Tuesday, November 29, 2011

After its purchase of BNA, Bloomberg seeks "world domination" as information powerhouse

As we're previously reported (here and here), Bloomberg Law has been "lawyering up" for more than a year, becoming one of largest employers of attorneys in NYC, in an effort to compete with Wexis for the lucrative commercial legal research business. According to this report from the Daily Beast, its recent acquisition of BNA is further evidence of its intent to eventually become the leading purveyor of legal information services.

As most of the news industry withers, Bloomberg is booming. Terminal money, which accounts for 80 percent of revenue, has helped the company hire more reporters and editors than anyone else on the planet—more than 2,700 of them—over the last 20 years, from Abuja, Nigeria, to Zagreb, Croatia. More recently it has launched powerful new tools for lobbyists, lawmakers, and other power brokers. Long averse to acquisitions, Bloomberg has also started buying up things it covets, like Businessweek magazine and, just this August, the legal-political research behemoth BNA. There is talk that the Financial Times might be its next meal.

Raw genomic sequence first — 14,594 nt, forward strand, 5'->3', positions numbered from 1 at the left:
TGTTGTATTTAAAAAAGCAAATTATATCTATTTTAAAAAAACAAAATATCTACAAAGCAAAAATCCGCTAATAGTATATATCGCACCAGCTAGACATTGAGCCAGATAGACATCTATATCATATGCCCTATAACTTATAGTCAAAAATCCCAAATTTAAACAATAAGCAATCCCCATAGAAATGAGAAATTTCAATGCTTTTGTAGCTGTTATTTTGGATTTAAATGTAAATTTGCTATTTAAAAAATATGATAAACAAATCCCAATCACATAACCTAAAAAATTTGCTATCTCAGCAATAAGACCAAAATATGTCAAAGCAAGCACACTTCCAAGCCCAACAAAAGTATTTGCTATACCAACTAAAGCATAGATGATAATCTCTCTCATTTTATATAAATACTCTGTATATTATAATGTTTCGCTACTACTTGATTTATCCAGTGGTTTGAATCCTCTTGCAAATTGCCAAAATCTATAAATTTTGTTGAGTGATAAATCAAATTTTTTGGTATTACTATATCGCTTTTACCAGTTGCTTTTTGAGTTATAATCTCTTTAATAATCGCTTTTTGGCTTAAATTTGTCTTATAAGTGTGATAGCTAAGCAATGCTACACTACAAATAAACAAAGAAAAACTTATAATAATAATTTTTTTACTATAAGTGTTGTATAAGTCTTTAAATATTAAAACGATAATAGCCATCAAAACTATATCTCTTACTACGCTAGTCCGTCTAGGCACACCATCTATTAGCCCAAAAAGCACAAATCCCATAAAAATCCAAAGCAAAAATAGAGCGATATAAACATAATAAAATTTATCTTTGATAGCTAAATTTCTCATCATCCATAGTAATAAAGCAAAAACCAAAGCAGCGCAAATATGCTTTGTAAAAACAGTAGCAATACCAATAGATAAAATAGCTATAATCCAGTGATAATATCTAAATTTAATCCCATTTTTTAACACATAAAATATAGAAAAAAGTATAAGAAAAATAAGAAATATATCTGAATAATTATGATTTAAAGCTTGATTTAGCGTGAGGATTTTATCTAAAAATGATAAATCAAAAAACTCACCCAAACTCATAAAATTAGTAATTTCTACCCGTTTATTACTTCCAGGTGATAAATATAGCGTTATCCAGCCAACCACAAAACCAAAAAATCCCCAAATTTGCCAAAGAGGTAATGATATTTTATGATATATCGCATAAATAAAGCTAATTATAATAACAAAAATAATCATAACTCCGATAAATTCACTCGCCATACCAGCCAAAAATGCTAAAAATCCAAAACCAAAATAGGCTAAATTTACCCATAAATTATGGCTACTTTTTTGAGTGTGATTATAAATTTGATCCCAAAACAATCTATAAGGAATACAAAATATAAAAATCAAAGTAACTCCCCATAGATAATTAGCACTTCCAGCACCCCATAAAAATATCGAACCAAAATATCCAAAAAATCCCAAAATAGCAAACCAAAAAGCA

. . . .

When Bloomberg bought BNA for $990 million in August, most Americans had never heard of the Bureau of National Affairs or its 350 newsletters on topics like tax, health care, and labor. It doesn’t produce popular scoops—instead it churns out nuts-and-bolts information on things like an appeals-court judge’s ruling on a patent dispute; when the House Appropriations Committee will mark up an EPA funding bill; and how telecom giants will benefit from a moratorium on wireless taxes. Which means every lawyer, lobbyist, and law-maker in the capital depends on BNA’s proprietary data to do his or her job and gain an edge over competitors. From that angle, BNA is just the kind of company that Bloomberg— already a powerhouse among business insiders—could use to extend its power into new markets, in this case the “influencing community” inside the Beltway.

“It’s utterly logical,” says Steven Brill, the founder of Court TV and American Lawyer. “I lusted after BNA when I owned all my legal publications, because it’s very high-margin, high-priced, and specialized information.”

Hat tip to LegalResearchPlus.



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